roll without punishing the worst actors on their own sites. My My question to you is: what are you guys doing on the Monday? Pod? Listen. Obviously, I've been pushing for a much more sexually explicit content, but but John and Jan will go a long look I think I Elijah is great and it doesn't it. Speaks to this debate. Whether Facebook is a media company or not a conversation. You know what the Nick and I talked about, which is it is. In this sense that Facebook, like most legacy media companies like the New York Times, whoever else are incredibly sensitive to criticism that they we are biased against and they refused big knowledge that the critique service is often not always, but almost always done in bad faith, and so they over react. Now
now that we know how this happened is it sometimes it could be the algorithm it could be. Making a bad decision at a low level there, but it does. The broader problem, our facebook is very sensitive to critique, right, which is exactly why they are wrong. Making the decision to keep Alex Jones on the platform, because, even though he is. An absurd human being in a in a disgusting human being who says disgusting and false things. They are the reason to keep only reason to keep him on. There is to avoid being being called liberal. Look on valley, people, Silenci, conservatives and so, We do it when you seek fo balance instead of the moral or honest right thing to do. You end up in situations like this yeah and it's part of the working the rest we see up and down the media. I mean there have been hearings, diamond and silk and suppression of conservative voices on Facebook Meanwhile, they are deliberately there
really choosing not to distinguish between whatever the occasional f bomb and slander and outright falsehood because, as you said in the piece it would this favor a right wing, media culture that embraces conspiracy theories and I feel like Facebook is running up against the problem that we're running up against in our culture, which is there, the new equivalents. There is a a toxicity that has taken hold of a of the conservative movement and it is simply not possible to treat both sides of the same while at the same time relegating the worst voices in polish. Off your platform yeah. This is one of the worst most damaging aspects of Trump's presidency from sort of a national conversation perspective is, it is shifted the Overton Window, where the opposite side of progressive views are conspiracy, theories or white.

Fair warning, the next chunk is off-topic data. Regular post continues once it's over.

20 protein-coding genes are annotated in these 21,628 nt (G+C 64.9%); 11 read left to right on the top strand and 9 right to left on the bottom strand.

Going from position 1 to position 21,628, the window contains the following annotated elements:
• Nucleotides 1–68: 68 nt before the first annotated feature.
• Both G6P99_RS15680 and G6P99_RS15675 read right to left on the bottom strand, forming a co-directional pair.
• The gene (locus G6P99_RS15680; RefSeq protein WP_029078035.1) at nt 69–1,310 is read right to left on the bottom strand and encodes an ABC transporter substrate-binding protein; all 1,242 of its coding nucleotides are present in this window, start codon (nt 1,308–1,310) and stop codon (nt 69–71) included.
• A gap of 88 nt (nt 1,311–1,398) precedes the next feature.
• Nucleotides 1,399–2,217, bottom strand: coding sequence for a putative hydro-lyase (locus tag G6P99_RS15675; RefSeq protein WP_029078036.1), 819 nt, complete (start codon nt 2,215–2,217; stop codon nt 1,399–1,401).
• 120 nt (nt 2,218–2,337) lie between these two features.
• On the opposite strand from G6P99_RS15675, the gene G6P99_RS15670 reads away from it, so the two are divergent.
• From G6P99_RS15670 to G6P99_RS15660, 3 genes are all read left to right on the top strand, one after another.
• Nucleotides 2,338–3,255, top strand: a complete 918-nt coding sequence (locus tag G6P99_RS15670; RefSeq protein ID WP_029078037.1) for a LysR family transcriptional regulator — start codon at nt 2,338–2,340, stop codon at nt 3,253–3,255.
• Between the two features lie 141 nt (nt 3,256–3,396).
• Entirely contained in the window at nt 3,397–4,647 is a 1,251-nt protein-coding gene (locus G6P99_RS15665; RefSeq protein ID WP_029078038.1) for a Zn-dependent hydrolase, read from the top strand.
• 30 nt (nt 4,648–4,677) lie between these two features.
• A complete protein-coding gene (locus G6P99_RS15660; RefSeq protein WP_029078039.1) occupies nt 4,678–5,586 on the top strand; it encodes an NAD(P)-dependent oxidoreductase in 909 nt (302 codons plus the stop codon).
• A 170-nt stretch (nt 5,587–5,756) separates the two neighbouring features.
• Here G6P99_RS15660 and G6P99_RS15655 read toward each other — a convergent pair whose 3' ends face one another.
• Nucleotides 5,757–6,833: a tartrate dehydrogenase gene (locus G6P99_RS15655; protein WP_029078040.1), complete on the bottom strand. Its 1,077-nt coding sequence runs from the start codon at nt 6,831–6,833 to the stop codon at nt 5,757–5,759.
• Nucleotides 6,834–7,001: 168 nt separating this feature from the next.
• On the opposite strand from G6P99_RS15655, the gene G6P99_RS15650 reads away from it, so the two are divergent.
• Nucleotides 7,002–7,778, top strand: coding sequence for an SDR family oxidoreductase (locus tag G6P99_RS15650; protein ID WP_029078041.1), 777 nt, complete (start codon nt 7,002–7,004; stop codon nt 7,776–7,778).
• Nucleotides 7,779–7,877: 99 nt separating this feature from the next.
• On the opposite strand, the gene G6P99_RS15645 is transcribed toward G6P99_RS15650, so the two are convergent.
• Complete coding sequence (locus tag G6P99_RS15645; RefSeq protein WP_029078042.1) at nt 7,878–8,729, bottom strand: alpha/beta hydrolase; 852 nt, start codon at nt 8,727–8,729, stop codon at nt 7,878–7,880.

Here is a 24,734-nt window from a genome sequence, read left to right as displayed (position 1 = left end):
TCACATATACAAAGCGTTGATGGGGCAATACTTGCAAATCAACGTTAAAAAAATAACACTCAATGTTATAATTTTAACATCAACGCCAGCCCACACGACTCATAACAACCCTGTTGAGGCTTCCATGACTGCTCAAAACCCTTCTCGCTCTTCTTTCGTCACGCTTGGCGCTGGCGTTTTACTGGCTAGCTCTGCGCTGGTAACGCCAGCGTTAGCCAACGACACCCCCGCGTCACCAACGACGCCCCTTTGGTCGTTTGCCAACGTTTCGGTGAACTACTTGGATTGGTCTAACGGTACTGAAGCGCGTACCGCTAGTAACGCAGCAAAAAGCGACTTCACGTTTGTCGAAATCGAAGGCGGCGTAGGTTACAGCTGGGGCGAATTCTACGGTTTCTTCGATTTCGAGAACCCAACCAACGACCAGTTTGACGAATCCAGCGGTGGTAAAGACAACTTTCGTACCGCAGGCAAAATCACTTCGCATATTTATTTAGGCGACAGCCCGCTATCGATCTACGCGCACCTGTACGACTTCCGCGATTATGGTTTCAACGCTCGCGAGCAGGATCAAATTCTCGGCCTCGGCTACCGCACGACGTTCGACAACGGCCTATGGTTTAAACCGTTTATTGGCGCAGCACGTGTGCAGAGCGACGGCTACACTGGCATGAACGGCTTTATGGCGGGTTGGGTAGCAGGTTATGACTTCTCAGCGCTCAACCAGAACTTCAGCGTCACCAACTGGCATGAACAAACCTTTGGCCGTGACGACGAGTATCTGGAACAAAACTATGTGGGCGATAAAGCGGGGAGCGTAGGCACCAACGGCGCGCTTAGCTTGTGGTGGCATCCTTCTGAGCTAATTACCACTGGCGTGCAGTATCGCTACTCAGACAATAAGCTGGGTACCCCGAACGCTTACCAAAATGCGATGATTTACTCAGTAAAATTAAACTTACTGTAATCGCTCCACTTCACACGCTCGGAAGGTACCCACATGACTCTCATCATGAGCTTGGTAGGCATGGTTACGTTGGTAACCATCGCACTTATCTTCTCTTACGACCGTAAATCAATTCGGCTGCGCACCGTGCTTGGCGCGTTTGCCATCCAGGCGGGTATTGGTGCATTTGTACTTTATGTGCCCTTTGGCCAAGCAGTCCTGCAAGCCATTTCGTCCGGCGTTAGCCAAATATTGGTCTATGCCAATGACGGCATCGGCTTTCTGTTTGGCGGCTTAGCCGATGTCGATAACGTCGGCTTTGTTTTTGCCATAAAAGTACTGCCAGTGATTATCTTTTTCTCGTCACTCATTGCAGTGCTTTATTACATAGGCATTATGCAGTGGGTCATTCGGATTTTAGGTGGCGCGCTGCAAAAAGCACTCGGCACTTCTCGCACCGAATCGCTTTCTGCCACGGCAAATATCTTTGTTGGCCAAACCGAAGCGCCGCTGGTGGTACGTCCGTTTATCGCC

Realism we're in a different world with a different president that would be considered out of bounds by both parties, but now because everything Trump said because from puts everything in bounds, then now we have to pretend like or Facebook reverses print like Alex Jones is equal of the nation and that's absurd. There is an equivalent right of the nation, the liberal magazine and we, we Standard, but we have to we now we now have to the things that were once considered agreed upon at least like media organizations polites were out of bounds are put in bounds because of who are present, yeah, and we- and you know we even back up what we put on Facebook with sources and documentation which people that make up the. Don't seem to have the ability to do, and everybody should check out a large piece. It's really worth reading on cricket dot com when we come back Jason. Kander lots of Americans brought you by twenty three in Maine,
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I don't like it at all or Ipas, that was one of them is bitterness. Internet is one of the things anyway. Now, through August knife later this summer sale and save thirty percent off order. 23andme health and ancestry service kit at twenty three and me dot com, slash crooked, that's the number two three and then and me dot com cricket. You have siblings now it's time to find them twenty, how they work, as always, is brought to you by the cash at brought to you by the cash out fastest and easiest way to pay bills. Go back and get paid back. You download the code. Pod say five dollars goes to two five dollars also goes to wonderful organizations helping reunify families at the border. So it's a good cause, everybody wins. You should have it on your phone. If you don't, we don't know why you don't even listen to this long time. Presumably I open up the cash What do I find? I find a request from Spencer.
For thirty four dollars for the movies and for the ad, which I mean, I think he means he's added two dollars for the cost of me. Reading this right now, so we're talking about Spencer, again huh. I can't help it. I don't have quite a mechanic with him. Don't quit the cash app download it today use it tell a friend about it. Just you know during brother word during that sentence, I paid Spencer back cash out code pod joining us on the pod. Today we have the host of majority fifty four, the founder of letter. Take a vote and the author of the new book outside the wire. Welcome back to the show Jason Kander good to be here thanks Joe, O Jays and I want to get to the book. But before we do, you know you're running this organization, let America go then you're running this organization letter Marilyn about GOAT American Code. I don't know what it would be it's time that we start coding.